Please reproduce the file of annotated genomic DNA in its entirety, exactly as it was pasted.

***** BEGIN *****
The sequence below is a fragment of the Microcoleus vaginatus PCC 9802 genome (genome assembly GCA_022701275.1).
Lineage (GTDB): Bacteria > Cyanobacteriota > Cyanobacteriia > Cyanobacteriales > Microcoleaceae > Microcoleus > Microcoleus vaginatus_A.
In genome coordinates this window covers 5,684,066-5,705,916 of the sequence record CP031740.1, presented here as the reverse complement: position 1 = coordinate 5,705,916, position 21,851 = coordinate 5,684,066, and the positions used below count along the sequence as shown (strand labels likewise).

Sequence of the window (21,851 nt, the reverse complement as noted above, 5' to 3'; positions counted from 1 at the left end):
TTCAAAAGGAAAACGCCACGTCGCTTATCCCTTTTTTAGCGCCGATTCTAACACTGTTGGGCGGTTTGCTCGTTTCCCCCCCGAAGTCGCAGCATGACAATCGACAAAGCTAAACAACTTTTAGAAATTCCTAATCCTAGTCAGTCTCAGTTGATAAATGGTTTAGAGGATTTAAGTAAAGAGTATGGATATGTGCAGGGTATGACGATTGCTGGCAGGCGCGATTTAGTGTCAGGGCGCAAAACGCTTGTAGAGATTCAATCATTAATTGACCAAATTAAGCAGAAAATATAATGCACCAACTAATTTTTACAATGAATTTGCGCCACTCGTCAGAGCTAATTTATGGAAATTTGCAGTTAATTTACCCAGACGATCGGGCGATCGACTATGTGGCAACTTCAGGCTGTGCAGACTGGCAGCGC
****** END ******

The sequence below is a fragment of the Microcoleus vaginatus PCC 9802 genome (genome assembly GCA_022701275.1).
Lineage (GTDB): Bacteria > Cyanobacteriota > Cyanobacteriia > Cyanobacteriales > Microcoleaceae > Microcoleus > Microcoleus vaginatus_A.
In genome coordinates this window covers 5,684,066-5,705,916 of the sequence record CP031740.1, presented here as the reverse complement: position 1 = coordinate 5,705,916, position 21,851 = coordinate 5,684,066, and the positions used below count along the sequence as shown (strand labels likewise).

Sequence of the window (21,851 nt, the reverse complement as noted above, 5' to 3'; positions counted from 1 at the left end):
TTCAAAAGGAAAACGCCACGTCGCTTATCCCTTTTTTAGCGCCGATTCTAACACTGTTGGGCGGTTTGCTCGTTTCCCCCCCGAAGTCGCAGCATGACAATCGACAAAGCTAAACAACTTTTAGAAATTCCTAATCCTAGTCAGTCTCAGTTGATAAATGGTTTAGAGGATTTAAGTAAAGAGTATGGATATGTGCAGGGTATGACGATTGCTGGCAGGCGCGATTTAGTGTCAGGGCGCAAAACGCTTGTAGAGATTCAATCATTAATTGACCAAATTAAGCAGAAAATATAATGCACCAACTAATTTTTACAATGAATTTGCGCCACTCGTCAGAGCTAATTTATGGAAATTTGCAGTTAATTTACCCAGACGATCGGGCGATCGACTATGTGGCAACTTCAGGCTGTGCAGACTGGCAGCGC